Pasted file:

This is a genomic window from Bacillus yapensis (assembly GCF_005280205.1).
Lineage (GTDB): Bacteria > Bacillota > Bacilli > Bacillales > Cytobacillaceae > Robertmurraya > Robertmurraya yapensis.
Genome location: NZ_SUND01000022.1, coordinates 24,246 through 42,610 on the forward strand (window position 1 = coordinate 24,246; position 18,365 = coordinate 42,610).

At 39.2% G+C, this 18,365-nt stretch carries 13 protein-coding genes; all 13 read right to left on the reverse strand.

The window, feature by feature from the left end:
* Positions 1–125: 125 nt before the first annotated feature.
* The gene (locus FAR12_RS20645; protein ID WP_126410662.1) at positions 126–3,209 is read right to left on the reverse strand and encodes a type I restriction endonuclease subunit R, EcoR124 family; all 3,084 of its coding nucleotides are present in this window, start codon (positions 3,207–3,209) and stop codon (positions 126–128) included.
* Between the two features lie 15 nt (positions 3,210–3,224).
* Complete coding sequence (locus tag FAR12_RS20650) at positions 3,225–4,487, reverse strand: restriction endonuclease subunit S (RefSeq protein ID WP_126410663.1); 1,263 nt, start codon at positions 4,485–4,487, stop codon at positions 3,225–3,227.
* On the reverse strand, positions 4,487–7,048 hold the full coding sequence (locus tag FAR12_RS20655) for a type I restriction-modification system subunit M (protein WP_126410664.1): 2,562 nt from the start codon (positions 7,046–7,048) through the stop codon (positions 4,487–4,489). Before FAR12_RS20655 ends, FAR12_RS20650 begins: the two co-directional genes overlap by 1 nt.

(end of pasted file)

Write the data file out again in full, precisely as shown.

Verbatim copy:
This is a genomic window from Bacillus yapensis (assembly GCF_005280205.1).
Lineage (GTDB): Bacteria > Bacillota > Bacilli > Bacillales > Cytobacillaceae > Robertmurraya > Robertmurraya yapensis.
Genome location: NZ_SUND01000022.1, coordinates 24,246 through 42,610 on the forward strand (window position 1 = coordinate 24,246; position 18,365 = coordinate 42,610).

At 39.2% G+C, this 18,365-nt stretch carries 13 protein-coding genes; all 13 read right to left on the reverse strand.

The window, feature by feature from the left end:
* Positions 1–125: 125 nt before the first annotated feature.
* The gene (locus FAR12_RS20645; protein ID WP_126410662.1) at positions 126–3,209 is read right to left on the reverse strand and encodes a type I restriction endonuclease subunit R, EcoR124 family; all 3,084 of its coding nucleotides are present in this window, start codon (positions 3,207–3,209) and stop codon (positions 126–128) included.
* Between the two features lie 15 nt (positions 3,210–3,224).
* Complete coding sequence (locus tag FAR12_RS20650) at positions 3,225–4,487, reverse strand: restriction endonuclease subunit S (RefSeq protein ID WP_126410663.1); 1,263 nt, start codon at positions 4,485–4,487, stop codon at positions 3,225–3,227.
* On the reverse strand, positions 4,487–7,048 hold the full coding sequence (locus tag FAR12_RS20655) for a type I restriction-modification system subunit M (protein WP_126410664.1): 2,562 nt from the start codon (positions 7,046–7,048) through the stop codon (positions 4,487–4,489). Before FAR12_RS20655 ends, FAR12_RS20650 begins: the two co-directional genes overlap by 1 nt.